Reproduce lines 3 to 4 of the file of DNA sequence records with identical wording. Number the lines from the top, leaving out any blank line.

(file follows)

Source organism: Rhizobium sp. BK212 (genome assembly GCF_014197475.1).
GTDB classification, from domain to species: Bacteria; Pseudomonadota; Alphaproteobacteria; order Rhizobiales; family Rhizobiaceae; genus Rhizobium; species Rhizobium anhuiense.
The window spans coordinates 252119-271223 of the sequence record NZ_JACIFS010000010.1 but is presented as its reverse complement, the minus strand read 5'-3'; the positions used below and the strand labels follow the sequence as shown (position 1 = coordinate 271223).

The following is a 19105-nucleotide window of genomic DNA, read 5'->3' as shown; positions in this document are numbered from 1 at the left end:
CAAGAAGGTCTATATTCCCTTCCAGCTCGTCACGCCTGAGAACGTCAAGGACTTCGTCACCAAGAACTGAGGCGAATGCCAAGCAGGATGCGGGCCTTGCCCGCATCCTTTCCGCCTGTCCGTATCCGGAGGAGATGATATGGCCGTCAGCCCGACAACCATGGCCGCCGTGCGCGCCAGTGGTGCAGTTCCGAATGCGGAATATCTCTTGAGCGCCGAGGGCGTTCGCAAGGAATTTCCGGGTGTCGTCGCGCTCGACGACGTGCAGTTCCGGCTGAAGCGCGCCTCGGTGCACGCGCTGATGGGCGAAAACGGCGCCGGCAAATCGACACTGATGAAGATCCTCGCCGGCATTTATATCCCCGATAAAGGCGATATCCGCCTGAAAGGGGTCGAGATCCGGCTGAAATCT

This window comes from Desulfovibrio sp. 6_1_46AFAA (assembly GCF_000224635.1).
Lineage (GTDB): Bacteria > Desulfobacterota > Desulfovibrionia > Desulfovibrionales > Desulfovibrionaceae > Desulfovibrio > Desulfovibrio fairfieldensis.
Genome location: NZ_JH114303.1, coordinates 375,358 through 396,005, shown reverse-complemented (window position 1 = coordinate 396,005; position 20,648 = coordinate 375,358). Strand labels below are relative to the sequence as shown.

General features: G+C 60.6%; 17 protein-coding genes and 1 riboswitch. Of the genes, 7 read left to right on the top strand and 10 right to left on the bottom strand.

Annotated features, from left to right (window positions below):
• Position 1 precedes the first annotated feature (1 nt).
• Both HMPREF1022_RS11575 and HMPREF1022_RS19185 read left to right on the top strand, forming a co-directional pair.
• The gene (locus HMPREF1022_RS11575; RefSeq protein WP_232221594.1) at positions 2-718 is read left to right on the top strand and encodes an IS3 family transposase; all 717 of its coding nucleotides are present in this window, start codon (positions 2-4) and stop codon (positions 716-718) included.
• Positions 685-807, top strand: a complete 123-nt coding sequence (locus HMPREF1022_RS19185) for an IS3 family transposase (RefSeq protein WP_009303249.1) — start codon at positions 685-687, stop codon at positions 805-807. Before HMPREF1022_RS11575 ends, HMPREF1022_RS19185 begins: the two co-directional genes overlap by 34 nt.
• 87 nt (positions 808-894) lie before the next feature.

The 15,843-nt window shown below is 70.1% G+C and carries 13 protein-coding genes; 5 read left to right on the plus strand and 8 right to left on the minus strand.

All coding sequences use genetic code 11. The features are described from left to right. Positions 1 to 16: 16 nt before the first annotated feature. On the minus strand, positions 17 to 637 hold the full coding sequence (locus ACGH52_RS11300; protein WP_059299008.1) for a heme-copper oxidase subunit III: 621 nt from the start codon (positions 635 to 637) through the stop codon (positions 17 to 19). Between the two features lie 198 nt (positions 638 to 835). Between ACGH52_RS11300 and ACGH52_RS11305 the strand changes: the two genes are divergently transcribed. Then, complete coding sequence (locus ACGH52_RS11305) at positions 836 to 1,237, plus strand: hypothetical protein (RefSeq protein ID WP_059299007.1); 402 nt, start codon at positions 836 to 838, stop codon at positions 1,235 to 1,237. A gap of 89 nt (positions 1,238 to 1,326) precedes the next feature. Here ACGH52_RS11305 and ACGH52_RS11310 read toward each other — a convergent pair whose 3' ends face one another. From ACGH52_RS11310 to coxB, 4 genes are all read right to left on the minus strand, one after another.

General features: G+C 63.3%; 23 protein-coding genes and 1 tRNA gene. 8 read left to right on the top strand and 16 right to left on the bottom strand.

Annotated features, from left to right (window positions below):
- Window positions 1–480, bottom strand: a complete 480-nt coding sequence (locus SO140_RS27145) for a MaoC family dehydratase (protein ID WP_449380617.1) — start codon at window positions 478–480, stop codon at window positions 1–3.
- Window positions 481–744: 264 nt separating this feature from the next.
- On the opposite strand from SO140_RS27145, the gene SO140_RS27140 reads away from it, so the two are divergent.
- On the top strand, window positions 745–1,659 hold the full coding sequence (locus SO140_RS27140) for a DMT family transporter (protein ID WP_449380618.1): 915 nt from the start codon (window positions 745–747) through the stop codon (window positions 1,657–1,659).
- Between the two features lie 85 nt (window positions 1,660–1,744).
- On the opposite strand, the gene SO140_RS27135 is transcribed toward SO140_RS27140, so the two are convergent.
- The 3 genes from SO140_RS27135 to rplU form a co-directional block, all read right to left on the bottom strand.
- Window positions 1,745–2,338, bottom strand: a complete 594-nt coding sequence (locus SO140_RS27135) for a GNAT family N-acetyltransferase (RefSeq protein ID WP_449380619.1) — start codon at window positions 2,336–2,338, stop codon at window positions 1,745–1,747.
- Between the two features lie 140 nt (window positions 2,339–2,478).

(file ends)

The window spans coordinates 252119-271223 of the sequence record NZ_JACIFS010000010.1 but is presented as its reverse complement, the minus strand read 5'-3'; the positions used below and the strand labels follow the sequence as shown (position 1 = coordinate 271223).

The following is a 19105-nucleotide window of genomic DNA, read 5'->3' as shown; positions in this document are numbered from 1 at the left end: